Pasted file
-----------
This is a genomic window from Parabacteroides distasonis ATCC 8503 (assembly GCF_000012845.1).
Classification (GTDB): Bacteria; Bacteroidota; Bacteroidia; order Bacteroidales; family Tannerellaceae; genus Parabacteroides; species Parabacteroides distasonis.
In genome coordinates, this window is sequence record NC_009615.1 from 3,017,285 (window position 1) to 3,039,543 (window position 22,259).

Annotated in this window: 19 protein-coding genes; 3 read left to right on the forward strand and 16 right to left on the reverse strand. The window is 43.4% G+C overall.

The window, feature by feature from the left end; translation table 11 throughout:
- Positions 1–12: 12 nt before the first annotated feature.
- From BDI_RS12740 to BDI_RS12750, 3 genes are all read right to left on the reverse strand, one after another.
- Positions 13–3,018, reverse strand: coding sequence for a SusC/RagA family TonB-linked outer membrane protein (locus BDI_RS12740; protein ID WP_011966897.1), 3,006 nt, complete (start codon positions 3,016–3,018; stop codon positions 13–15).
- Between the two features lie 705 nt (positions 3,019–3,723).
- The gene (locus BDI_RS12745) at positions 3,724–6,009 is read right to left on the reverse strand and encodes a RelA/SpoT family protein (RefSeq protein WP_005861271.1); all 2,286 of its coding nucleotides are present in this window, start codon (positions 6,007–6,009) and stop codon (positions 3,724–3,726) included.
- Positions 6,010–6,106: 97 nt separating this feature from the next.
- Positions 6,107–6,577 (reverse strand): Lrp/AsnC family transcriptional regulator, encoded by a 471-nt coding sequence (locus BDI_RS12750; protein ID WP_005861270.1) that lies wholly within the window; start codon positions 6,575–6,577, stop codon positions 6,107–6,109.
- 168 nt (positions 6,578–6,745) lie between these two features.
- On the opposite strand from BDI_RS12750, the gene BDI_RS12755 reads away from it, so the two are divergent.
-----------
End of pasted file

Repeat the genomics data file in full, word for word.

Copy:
This is a genomic window from Parabacteroides distasonis ATCC 8503 (assembly GCF_000012845.1).
Classification (GTDB): Bacteria; Bacteroidota; Bacteroidia; order Bacteroidales; family Tannerellaceae; genus Parabacteroides; species Parabacteroides distasonis.
In genome coordinates, this window is sequence record NC_009615.1 from 3,017,285 (window position 1) to 3,039,543 (window position 22,259).

Annotated in this window: 19 protein-coding genes; 3 read left to right on the forward strand and 16 right to left on the reverse strand. The window is 43.4% G+C overall.

The window, feature by feature from the left end; translation table 11 throughout:
- Positions 1–12: 12 nt before the first annotated feature.
- From BDI_RS12740 to BDI_RS12750, 3 genes are all read right to left on the reverse strand, one after another.
- Positions 13–3,018, reverse strand: coding sequence for a SusC/RagA family TonB-linked outer membrane protein (locus BDI_RS12740; protein ID WP_011966897.1), 3,006 nt, complete (start codon positions 3,016–3,018; stop codon positions 13–15).
- Between the two features lie 705 nt (positions 3,019–3,723).
- The gene (locus BDI_RS12745) at positions 3,724–6,009 is read right to left on the reverse strand and encodes a RelA/SpoT family protein (RefSeq protein WP_005861271.1); all 2,286 of its coding nucleotides are present in this window, start codon (positions 6,007–6,009) and stop codon (positions 3,724–3,726) included.
- Positions 6,010–6,106: 97 nt separating this feature from the next.
- Positions 6,107–6,577 (reverse strand): Lrp/AsnC family transcriptional regulator, encoded by a 471-nt coding sequence (locus BDI_RS12750; protein ID WP_005861270.1) that lies wholly within the window; start codon positions 6,575–6,577, stop codon positions 6,107–6,109.
- 168 nt (positions 6,578–6,745) lie between these two features.
- On the opposite strand from BDI_RS12750, the gene BDI_RS12755 reads away from it, so the two are divergent.